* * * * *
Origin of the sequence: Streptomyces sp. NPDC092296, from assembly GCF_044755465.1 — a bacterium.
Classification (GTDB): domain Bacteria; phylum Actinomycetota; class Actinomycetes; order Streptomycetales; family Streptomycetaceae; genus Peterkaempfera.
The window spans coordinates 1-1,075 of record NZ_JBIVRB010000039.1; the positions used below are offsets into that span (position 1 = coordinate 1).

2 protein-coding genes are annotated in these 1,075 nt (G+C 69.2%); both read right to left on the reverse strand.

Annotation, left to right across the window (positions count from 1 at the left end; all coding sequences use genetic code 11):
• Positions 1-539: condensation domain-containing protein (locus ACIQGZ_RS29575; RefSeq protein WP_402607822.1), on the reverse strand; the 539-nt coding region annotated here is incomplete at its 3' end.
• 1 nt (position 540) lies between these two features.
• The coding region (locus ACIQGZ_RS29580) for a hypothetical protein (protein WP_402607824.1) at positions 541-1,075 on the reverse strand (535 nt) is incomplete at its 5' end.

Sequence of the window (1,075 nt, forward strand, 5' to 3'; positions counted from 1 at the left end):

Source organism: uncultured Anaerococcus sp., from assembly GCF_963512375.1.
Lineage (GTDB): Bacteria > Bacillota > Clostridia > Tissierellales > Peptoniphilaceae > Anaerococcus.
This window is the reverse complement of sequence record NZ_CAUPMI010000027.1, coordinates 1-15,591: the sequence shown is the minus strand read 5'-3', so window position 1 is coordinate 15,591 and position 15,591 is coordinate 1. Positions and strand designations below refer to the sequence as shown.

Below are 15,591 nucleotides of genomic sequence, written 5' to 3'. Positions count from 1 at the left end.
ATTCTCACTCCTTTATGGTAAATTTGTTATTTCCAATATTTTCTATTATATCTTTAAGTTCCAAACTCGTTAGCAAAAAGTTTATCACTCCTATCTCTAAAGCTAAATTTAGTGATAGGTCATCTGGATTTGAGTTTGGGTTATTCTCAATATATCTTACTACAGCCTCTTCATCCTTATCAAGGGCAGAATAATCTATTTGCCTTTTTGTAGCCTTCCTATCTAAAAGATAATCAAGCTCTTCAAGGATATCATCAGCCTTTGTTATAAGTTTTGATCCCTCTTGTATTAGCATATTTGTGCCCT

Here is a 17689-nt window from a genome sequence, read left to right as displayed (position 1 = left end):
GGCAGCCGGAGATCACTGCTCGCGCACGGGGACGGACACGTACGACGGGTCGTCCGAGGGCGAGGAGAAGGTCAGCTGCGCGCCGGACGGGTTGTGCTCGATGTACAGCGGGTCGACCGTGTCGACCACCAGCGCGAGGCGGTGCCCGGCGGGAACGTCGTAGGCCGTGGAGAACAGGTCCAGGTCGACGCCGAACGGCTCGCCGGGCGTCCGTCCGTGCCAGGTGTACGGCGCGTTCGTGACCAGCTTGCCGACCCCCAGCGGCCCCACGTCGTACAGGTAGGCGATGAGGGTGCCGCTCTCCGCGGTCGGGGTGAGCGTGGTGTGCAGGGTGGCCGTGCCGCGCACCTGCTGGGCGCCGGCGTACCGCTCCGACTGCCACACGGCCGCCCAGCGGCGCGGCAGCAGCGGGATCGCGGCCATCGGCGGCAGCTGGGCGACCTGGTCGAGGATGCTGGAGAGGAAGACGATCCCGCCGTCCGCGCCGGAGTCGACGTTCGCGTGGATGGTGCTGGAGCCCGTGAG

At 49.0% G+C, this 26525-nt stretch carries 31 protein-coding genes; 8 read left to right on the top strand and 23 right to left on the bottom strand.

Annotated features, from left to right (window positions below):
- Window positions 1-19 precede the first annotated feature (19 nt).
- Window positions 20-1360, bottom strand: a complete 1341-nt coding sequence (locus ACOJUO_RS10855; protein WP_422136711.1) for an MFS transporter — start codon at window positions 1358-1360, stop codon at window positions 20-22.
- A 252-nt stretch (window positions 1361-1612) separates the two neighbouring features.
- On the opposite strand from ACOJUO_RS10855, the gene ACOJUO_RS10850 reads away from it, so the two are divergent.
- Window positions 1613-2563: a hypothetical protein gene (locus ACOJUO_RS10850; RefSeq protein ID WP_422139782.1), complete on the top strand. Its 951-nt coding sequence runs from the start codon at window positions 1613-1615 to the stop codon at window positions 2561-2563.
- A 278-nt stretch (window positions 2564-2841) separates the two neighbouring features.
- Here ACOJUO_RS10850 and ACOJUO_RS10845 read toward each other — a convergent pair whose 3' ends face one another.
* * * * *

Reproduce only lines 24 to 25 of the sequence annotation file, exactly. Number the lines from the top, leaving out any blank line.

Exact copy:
- A 278-nt stretch (window positions 2564-2841) separates the two neighbouring features.
- Here ACOJUO_RS10850 and ACOJUO_RS10845 read toward each other — a convergent pair whose 3' ends face one another.